Daily Fantasy Golf Course Primer: The Masters
The Masters is finally here. What else needs to be said?
The event is steeped in history and has generated some of golf's most memorable moments from some of the biggest names ever to play the game.
But with all that aside, what do you need to know about the course -- Augusta National in Augusta, Georgia -- this week when building your FanDuel lineups?
Course and Tournament Overview
Augusta National opened in 1932, and the 7,435-yard par 72 was one of the 10 longest courses on the tour last season.
The course, known for elevation changes and undulating greens, played as the third-toughest on the PGA Tour last season at 2.422 strokes over par. It ran just 0.539 strokes over in 2014-15 but was 1.946 strokes over in 2013-14, tougher than all but Pinehurst No. 2 that season.
Weather did cause issues here a year ago, and that led to some weak scores (even at the top of the leaderboard), so keep that in mind when digging back into past results.
This year, 95 players are in contention, now that Russell Henley won the Shell Houston Open to earn a spot. There's a cut, but it works a little differently than most other tournaments: the top 50 (plus players tied for 50th or better) make it through, as well as anyone within 10 strokes of the leader after the second round.
Recent Tournament History
Danny Willett (-5) won last year, in part because of head-scratching struggles on the 12th from Jordan Spieth (-2) that opened the door for him. Lee Westwood (-2) tied for second, as well.
Paul Casey, J.B. Holmes, and Dustin Johnson (-1) tied for fourth and were the only other players to finish under par.
In 2015, Spieth (-18) started on fire, posting an opening-round 64 and a 66 in Round 2. Phil Mickelson and Justin Rose (-14) tied for second. Rory McIlroy (-12) and Hideki Matsuyama (-11) rounded out the top five.
In 2014, Spieth (-5) finished second in his debut at Augusta, nearly becoming the first player to win the Masters in his debut since 1979. Bubba Watson (-8) overcame a round-three 74 to win, and Jonas Blixt (-5) tied for second. Miguel Angel Jimenez (-4) was fourth, and Rickie Fowler and Matt Kuchar (-2) tied for fifth.
Certain stats, such as strokes gained: tee-to-green, birdie or better percentage, and putting efficiency will always be worth monitoring, but these are some of the most important stats to look for when rostering golfers at Augusta National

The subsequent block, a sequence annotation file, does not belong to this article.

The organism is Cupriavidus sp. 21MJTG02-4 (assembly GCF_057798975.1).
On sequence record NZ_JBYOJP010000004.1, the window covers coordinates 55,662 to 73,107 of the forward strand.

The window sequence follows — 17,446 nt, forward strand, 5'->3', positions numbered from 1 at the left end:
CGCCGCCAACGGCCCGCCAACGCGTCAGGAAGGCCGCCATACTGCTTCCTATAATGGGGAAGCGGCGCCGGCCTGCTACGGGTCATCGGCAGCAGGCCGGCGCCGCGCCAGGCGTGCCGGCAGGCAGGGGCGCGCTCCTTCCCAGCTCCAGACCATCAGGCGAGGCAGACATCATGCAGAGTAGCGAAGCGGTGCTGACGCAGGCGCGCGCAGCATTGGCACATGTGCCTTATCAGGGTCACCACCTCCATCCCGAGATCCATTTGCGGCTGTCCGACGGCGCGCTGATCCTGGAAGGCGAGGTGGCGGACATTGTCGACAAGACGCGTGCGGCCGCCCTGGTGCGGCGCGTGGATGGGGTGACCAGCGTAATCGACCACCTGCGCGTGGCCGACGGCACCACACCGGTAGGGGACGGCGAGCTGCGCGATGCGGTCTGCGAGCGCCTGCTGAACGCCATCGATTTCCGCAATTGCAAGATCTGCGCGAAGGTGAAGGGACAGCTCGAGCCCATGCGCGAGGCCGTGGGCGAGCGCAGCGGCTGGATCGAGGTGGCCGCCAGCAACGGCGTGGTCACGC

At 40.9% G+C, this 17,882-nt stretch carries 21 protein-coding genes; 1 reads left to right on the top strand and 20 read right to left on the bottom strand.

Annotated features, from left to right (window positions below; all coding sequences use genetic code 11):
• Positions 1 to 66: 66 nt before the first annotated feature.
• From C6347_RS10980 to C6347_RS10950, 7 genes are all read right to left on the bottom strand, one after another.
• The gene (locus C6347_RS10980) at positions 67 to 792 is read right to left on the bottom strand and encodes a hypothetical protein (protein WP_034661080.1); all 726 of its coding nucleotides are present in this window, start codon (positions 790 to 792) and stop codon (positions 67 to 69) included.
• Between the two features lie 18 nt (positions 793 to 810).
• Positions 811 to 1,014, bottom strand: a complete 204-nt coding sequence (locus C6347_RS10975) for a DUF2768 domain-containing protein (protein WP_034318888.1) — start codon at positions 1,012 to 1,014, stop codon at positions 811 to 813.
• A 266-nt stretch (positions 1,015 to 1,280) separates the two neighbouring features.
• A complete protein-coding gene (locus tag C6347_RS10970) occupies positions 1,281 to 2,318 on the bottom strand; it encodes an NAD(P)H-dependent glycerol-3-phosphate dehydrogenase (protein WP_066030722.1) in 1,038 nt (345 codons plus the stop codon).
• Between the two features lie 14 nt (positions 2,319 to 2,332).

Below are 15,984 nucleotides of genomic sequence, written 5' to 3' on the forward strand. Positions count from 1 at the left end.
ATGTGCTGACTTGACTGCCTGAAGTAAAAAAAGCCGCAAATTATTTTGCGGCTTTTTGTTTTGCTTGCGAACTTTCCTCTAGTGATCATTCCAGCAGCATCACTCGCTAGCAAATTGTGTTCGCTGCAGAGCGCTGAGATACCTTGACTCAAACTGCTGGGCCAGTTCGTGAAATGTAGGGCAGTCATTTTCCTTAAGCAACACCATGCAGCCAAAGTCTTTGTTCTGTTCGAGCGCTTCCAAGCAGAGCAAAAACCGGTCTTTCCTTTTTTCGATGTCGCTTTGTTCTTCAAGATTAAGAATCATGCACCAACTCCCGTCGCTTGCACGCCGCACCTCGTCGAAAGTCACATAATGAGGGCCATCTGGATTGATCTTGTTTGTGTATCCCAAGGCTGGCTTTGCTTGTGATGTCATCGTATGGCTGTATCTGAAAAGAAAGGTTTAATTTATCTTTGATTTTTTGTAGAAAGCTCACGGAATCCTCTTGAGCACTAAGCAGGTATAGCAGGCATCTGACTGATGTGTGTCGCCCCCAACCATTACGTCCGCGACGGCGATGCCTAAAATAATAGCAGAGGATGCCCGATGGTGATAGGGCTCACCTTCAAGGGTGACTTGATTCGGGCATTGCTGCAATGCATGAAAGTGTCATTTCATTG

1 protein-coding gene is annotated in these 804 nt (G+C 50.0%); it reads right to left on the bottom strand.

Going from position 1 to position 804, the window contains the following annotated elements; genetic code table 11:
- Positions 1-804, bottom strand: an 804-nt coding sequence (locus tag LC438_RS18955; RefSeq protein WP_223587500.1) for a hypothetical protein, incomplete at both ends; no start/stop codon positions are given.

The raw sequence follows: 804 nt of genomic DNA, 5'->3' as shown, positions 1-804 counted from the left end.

|Key Stats for the Masters at Augusta National|
|Strokes Gained: Approach-the-Green|
|Strokes Gained: Around-the-Green|
|Par 5 Scoring|
You can lock and load strokes gained: tee-to-green and birdie-or-better percentage into your research process each week.
Par 5 scoring should also make your checklist this week, as Augusta's most beatable holes are the par 5s. Of course, Willett last year was even on the par 5s and first in par 3 and par 4 scoring, but the larger sample prioritizes par 5 scoring.
Course History Studs
Course history matters a lot here at Augusta.
Spieth has it in spades, finishing T2, 1, T2 in his three events at Augusta.
Mickelson and Watson each have won at Augusta twice in the past 11 years, and the other winners since 2006 include Spieth, Adam Scott, Charl Schwartzel, Willett, Zach Johnson, Angel Cabrera, and Trevor Immelman.
Justin Rose has 8 top 25s in 9 events here since 2007, and Cabrera and Lee Westwood have 7 top 25s in 10 tries in the past 10 years.
Mickelson, Scott, and Rose each have 6 top 25s in 10 tries in the past 10 years.
Dustin Johnson was T13 in 2013, 68th in 2014, T6 in 2015, and T4 last year. He's the odds-on favorite to win outright (6/1, per Bovada).
No golfer has won the Masters in his first try since 1979, and no amateur has ever won. That list for this year includes the following golfers.
|Billy Hurley III|